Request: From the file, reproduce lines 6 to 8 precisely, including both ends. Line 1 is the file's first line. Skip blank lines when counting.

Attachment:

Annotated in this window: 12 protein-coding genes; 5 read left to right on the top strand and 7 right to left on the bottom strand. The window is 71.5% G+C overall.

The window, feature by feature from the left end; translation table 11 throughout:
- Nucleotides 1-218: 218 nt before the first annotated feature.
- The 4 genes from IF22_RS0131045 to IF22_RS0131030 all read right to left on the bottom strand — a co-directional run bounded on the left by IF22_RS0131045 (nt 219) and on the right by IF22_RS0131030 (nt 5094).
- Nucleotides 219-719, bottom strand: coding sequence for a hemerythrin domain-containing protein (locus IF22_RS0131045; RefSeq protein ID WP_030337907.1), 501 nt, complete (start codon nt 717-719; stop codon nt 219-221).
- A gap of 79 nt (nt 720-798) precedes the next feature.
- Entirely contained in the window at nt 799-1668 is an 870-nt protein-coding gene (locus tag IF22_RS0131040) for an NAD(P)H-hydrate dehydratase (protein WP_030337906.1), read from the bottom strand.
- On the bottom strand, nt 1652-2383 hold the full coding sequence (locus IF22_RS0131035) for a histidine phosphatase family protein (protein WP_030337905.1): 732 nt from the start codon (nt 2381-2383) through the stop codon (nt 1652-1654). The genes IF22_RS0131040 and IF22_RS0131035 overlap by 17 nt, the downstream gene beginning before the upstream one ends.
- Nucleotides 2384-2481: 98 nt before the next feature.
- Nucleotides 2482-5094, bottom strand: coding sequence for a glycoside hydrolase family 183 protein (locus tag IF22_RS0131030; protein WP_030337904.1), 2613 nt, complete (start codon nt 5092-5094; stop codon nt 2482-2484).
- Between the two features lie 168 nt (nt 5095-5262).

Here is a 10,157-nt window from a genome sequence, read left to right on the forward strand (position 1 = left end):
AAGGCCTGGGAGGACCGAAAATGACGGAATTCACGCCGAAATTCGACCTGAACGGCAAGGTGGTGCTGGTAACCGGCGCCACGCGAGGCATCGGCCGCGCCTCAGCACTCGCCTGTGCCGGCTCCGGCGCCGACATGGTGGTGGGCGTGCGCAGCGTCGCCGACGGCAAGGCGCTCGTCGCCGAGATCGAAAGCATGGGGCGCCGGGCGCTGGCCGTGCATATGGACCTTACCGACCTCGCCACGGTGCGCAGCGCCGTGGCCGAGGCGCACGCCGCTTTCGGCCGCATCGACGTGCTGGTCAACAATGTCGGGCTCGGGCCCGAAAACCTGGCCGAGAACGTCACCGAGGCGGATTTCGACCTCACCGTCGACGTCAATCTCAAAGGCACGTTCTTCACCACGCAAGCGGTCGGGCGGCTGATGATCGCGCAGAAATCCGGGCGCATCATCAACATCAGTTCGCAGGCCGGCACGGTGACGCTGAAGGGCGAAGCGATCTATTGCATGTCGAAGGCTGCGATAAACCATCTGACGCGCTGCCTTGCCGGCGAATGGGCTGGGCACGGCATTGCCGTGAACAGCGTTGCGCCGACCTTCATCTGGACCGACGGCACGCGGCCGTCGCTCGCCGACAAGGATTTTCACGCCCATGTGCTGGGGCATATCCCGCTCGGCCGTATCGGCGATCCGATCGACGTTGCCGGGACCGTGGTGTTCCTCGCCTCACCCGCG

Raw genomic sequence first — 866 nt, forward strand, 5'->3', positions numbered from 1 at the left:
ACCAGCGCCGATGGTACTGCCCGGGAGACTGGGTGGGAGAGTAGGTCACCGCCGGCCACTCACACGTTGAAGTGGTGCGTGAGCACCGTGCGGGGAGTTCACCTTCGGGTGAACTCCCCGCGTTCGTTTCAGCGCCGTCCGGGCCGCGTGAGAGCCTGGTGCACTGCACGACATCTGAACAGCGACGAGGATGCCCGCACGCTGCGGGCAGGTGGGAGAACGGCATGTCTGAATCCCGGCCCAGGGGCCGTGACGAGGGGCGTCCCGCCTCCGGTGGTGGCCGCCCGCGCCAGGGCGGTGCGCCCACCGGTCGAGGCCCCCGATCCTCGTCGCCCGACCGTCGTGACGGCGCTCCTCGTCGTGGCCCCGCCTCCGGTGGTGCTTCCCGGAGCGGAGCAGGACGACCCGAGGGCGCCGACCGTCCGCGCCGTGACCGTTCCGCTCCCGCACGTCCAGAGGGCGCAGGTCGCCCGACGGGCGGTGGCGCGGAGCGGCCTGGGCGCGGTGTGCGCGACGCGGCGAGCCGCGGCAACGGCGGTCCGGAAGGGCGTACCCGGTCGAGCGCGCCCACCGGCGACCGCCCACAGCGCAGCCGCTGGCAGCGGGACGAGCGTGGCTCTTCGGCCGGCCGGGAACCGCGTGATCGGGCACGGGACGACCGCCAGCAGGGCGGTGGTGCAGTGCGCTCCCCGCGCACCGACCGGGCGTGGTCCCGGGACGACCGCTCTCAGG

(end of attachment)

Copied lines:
- A gap of 79 nt (nt 720-798) precedes the next feature.
- Entirely contained in the window at nt 799-1668 is an 870-nt protein-coding gene (locus tag IF22_RS0131040) for an NAD(P)H-hydrate dehydratase (protein WP_030337906.1), read from the bottom strand.
- On the bottom strand, nt 1652-2383 hold the full coding sequence (locus IF22_RS0131035) for a histidine phosphatase family protein (protein WP_030337905.1): 732 nt from the start codon (nt 2381-2383) through the stop codon (nt 1652-1654). The genes IF22_RS0131040 and IF22_RS0131035 overlap by 17 nt, the downstream gene beginning before the upstream one ends.